Sound Variety

This is probably the biggest area of distinction among sound machine models. You'll find some true white-noise machines that produce nothing but white noise, but the majority of sound machines have a varied selection of sounds from which to choose. Depending on the sound machine you select, you might have as few as three or as many as 20 sounds to choose from.

The sounds offered typically include rainfall, waves, birds, stream or waterfall, thunderstorm, and similar nature themes. Many sound machines also offer a white-noise setting.

More Complex Sounds

Some sound machines, typically the higher-end models, offer sound choices that are more complex than simple rainfall or wind. These machines tend to have soundscapes that evoke a particular setting, such as meadow, forest, lake, summer night, or park. Some also let you choose from gentle musical settings, including guitar, flute, or Asian-inspired meditation music.

Pink or Brown Noise

Most sound machines have a white-noise setting, but some go further with pink or brown noise, both of which are more soothing to many people.

Sound Quality

It isn't relaxing to listen to distorted, fake, or muffled nature sounds. A good sound machine offers clear, high-fidelity sound. If you're debating between a cheaper sound machine that receives few positive reviews about its sound quality and a pricier sound machine that receives rave reviews, we suggest you opt for the latter. Otherwise, the sound machine you end up with might not serve its purpose at all.

Length of Loop

Most sound machines play an audio track that repeats over and over again in a loop. If that loop is very short or not well-edited, it quickly becomes obvious that the sound is a looped track. Many people find that distracting or annoying.


You should be able to adjust the volume on your sound machine. If you can't, you may find the noise to be too loud to relax or too soft to hear. We advise against buying a sound machine that doesn't offer volume control.

Easy-to-Press Buttons

No one wants to fumble around with their sound machine in the dark. Large, easy-to-press buttons make it simple to operate your sound machine, even when you're half-asleep.


Many sound machines emit a soft glow that functions as a night-light. If you prefer a totally dark bedroom, however, you should be able to switch the light off as needed. Make sure the sound machine you select offers this versatility.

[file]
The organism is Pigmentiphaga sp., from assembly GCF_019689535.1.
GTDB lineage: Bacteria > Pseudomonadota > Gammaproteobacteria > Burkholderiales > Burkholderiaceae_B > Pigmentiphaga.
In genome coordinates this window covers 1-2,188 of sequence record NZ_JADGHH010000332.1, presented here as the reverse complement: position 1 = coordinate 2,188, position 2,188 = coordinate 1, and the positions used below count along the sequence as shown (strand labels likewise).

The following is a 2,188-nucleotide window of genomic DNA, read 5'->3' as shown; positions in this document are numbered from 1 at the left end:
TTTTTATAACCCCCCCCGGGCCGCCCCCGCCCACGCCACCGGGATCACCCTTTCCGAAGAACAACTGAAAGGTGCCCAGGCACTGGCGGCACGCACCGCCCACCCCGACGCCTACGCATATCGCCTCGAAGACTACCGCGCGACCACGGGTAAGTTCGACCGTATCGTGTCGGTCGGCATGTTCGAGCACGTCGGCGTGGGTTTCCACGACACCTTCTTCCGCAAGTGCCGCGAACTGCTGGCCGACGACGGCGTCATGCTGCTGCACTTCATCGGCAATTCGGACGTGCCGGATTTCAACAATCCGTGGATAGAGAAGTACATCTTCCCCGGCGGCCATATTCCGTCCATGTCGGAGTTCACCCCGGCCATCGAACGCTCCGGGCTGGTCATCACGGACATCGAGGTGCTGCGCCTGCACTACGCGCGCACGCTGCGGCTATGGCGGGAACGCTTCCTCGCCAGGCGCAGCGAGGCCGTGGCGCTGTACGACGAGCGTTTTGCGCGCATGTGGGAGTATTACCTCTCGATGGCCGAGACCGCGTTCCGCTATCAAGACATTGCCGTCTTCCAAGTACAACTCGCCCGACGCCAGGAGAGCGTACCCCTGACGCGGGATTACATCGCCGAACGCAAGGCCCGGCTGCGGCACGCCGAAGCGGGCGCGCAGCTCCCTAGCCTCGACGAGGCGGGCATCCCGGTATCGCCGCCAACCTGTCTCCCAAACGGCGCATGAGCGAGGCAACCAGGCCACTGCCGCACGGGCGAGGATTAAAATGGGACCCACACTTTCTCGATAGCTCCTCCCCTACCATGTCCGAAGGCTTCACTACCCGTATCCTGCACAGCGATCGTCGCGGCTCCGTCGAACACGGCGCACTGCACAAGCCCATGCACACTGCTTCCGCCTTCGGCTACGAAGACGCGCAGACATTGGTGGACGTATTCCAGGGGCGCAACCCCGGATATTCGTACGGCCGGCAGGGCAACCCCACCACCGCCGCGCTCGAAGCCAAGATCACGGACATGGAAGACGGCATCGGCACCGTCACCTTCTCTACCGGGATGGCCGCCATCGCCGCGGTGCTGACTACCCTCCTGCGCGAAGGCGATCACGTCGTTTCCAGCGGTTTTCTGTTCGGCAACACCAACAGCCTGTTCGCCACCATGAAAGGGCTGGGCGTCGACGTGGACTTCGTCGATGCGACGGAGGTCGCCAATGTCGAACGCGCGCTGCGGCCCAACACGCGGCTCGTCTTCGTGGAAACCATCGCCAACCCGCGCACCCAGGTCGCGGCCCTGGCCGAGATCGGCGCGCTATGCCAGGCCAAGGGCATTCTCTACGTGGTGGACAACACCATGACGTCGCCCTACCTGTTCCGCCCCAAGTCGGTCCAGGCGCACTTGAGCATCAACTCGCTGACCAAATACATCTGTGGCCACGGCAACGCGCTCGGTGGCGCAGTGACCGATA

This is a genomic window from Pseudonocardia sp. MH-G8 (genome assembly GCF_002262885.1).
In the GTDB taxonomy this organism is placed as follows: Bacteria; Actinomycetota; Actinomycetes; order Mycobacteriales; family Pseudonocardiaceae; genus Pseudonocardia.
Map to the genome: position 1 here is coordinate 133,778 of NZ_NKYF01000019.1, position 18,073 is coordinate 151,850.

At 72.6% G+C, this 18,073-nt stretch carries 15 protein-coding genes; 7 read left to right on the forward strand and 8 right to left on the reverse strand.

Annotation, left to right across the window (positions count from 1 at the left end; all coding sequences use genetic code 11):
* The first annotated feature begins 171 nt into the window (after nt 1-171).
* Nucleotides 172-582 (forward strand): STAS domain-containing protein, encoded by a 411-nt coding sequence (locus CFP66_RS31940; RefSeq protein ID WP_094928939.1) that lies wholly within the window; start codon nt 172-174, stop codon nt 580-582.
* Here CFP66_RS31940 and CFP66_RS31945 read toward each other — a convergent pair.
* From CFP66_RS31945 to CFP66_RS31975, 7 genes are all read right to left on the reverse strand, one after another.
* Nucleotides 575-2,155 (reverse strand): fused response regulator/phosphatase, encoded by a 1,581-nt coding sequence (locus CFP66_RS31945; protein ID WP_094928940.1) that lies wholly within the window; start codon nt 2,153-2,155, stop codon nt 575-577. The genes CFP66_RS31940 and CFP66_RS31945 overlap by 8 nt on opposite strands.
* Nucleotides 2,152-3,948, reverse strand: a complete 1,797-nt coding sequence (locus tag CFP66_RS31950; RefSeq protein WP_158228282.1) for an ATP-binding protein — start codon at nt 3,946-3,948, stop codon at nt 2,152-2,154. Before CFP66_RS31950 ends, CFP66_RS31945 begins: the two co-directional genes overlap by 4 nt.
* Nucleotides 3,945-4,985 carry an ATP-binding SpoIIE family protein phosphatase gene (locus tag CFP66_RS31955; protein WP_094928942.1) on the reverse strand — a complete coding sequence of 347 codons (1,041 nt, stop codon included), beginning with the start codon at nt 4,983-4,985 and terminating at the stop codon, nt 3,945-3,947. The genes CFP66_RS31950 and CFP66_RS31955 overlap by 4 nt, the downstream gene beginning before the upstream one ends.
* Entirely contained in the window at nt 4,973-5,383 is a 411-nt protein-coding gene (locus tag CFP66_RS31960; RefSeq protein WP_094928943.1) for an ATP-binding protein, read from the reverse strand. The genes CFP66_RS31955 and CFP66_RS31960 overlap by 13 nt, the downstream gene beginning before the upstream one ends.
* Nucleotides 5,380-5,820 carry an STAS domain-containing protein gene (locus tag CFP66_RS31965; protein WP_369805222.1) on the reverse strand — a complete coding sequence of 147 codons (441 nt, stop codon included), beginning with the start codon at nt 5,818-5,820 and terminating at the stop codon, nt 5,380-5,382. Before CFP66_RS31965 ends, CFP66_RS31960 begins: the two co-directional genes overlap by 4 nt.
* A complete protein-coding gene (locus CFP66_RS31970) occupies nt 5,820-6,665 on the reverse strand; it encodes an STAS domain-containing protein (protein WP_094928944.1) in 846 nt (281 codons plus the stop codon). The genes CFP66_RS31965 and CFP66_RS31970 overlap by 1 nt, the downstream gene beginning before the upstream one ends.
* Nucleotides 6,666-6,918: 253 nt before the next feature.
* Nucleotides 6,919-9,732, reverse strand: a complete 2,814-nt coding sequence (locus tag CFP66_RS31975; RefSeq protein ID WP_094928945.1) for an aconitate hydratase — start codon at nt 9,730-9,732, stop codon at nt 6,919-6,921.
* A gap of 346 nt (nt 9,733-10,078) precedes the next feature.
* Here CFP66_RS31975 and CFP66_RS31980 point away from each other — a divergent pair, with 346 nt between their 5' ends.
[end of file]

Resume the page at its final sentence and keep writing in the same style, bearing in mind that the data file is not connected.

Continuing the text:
Alarm Clock

Some sound machines serve double duty as an alarm clock. If your goal is to cut down on nightstand clutter, this could be a good option for you.


Most sound machines plug into the wall and run on electricity, but some have the option of running on battery power. A battery-operated sound machine is a great choice for travelers and babies who regularly attend daycare and need a bit of soothing during nap time.


Generally intended for children's rooms or nurseries, a sound machine with a projector may have the ability to project light, stars, or other shapes onto the ceiling or wall of the bedroom.

Remote Control

Most useful if you are running the device in a baby's room, a remote control lets you operate the sound machine from a distance.


The majority of sound machines cost between $20 and $50, but some fancier models can cost as much as $100.


Consistency Is Key to a Good Night's Sleep

You'll sleep better if you stick to a consistent bedtime and wakeup time, even on the weekends.

Sound Machine FAQ

Q. Could I use a sound machine in my baby's room?
A. Yes. In fact, many sound machines are marketed toward parents hoping to keep their little ones sleeping through the night. These machines usually have a choice of nature sounds, but many also include baby-centric tones such as a heartbeat and gentle lullabies.

Q. Can I program my sound machine to turn off after a certain period of time, or must I let it run all night?
A. If you don't want your sound machine to run all night, opt for one with a timer. The timer will prompt the sound machine to shut itself off after a preset amount of time.

Q. I work the night shift, and I have a tough time sleeping during the day. Could a sound machine help?
A. Yes, a sound machine may help you gain better sleep during a time of day when most other people are awake. But because your situation is unique, you may wish to consider an adaptive sound machine. This type of machine self-adjusts its volume up or down as needed to mask outside noise. While such a "smart" feature probably isn't necessary for most people, you may find it incredibly useful as a person who needs to sleep during daylight hours.

If your bed partner doesn't want to hear your sound machine, be sure to buy one with a headphone jack. That way, you can listen to your white, pink, or brown noise without disturbing him or her.